DENVER — The state of Colorado and Masterpiece Cakeshop owner Jack Phillips have mutually agreed to end ongoing state and federal court litigation, the Colorado Attorney General’s Office said Tuesday.
The Colorado Civil Rights Commission will dismiss administrative action against Phillips, and Phillips will withdraw his federal court case against the case.
“After careful consideration of the facts, both sides agreed it was not in anyone’s best interest to move forward with these cases, Attorney General Phil Weiser said.
“The larger constitutional issues might well be decided down the road, but these cases will not be the vehicle for resolving them. Equal justice for all will continue to be a core value that we will uphold as we enforce our state’s and nation’s civil rights laws.”
The commission voted unanimously to dismiss the case against Phillips.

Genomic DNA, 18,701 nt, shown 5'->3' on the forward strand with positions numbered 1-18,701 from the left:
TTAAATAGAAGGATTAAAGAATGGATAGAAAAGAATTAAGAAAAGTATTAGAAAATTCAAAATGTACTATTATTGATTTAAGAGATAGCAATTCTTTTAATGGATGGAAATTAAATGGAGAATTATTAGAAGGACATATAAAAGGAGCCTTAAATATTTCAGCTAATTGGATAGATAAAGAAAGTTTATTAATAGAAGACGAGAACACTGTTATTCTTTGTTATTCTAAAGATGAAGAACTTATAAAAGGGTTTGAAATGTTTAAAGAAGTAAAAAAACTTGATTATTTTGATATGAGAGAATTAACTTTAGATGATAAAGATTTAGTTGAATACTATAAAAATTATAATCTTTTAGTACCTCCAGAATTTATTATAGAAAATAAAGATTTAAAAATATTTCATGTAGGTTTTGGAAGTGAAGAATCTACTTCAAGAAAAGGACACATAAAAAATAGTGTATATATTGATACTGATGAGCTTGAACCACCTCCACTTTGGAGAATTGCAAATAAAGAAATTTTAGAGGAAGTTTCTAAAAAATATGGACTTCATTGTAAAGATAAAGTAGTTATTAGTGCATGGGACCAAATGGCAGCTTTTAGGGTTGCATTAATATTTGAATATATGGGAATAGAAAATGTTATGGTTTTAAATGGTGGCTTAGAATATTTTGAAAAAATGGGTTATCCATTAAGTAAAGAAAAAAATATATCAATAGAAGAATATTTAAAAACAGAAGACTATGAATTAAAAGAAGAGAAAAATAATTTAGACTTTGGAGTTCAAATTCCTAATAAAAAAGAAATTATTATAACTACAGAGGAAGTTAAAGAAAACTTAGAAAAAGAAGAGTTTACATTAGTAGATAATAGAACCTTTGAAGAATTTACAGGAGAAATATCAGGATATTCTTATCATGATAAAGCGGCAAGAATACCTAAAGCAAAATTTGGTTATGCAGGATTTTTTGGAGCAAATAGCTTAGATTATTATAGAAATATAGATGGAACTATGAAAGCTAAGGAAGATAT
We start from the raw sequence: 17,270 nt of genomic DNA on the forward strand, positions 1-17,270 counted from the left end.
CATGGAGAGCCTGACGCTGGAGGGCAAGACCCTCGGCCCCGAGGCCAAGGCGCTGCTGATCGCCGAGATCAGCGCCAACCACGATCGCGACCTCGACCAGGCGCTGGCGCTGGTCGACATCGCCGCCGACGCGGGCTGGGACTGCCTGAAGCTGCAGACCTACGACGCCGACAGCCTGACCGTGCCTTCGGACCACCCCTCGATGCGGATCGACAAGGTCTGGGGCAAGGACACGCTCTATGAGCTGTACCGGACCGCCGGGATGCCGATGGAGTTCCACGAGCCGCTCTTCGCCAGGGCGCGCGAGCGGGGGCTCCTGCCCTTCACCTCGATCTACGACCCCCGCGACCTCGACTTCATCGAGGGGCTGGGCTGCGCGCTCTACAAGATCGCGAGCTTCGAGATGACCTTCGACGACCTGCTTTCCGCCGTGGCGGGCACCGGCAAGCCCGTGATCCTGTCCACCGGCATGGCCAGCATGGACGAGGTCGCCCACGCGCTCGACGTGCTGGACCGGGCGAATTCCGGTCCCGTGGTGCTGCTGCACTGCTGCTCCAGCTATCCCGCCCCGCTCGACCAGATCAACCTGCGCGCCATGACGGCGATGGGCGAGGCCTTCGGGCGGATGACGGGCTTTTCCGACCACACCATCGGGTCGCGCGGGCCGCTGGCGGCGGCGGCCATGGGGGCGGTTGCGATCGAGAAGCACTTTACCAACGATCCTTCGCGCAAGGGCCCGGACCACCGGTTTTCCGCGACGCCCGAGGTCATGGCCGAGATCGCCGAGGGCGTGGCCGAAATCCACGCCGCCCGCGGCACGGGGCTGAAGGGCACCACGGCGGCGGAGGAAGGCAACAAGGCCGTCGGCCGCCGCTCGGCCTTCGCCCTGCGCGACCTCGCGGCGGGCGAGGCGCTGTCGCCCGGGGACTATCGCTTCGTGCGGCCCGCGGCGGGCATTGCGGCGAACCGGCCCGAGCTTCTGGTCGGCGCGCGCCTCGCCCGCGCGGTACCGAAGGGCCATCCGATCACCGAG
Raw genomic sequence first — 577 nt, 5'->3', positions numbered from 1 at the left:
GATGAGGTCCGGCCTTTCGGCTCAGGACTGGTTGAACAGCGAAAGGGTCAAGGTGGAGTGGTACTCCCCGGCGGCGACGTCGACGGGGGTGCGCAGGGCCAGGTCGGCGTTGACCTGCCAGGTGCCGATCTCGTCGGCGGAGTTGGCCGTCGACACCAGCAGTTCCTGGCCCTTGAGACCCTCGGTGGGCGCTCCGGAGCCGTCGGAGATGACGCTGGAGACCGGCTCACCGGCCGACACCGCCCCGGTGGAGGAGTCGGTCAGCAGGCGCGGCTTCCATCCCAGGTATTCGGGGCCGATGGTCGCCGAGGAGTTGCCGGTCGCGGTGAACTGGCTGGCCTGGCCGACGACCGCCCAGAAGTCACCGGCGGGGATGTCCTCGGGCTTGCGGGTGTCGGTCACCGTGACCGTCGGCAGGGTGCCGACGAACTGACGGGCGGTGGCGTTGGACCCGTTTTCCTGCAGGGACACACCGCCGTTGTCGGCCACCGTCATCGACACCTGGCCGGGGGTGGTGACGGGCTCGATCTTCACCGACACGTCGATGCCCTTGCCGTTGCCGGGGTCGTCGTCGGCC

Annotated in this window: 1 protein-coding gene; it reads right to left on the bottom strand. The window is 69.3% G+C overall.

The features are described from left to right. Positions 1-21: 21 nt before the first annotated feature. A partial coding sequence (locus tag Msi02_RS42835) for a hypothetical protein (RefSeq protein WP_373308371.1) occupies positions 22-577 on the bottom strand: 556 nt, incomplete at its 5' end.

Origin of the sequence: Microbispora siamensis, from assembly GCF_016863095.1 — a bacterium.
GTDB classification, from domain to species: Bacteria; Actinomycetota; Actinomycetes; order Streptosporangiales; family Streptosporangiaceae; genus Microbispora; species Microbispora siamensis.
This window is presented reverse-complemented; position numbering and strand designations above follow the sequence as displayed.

In June, the U.S. Supreme Court ruled in favor of Phillips, who owns Masterpiece Cakeshop in Lakewood. Phillips had refused to make a wedding cake for a Denver gay couple in 2012.
The high court ruled that Phillips did not violate the state’s anti-discrimination law for refusing to make the wedding cake for Charlie Craid and David Mullins.
In August, Phillips sued then-Gov. John Hickenlooper and the commission, saying the state had renewed its religious persecution by investigating the Lakewood baker despite the U.S. Supreme Court ruling.
The lawsuit said on the same day as the Supreme Court decision, an attorney asked Phillips to create a cake designed pink on the inside and blue on the outside as a way to celebrate a gender transition from male to female.
Phillips declined because the cake would have expressed messages about sex and gender identity that conflict with his religious beliefs, according to Alliance Defending Freedom, which represents Phillips.
Less than a month later, the state found probable cause to believe state law requires Phillips to create the requested gender-transition cake.
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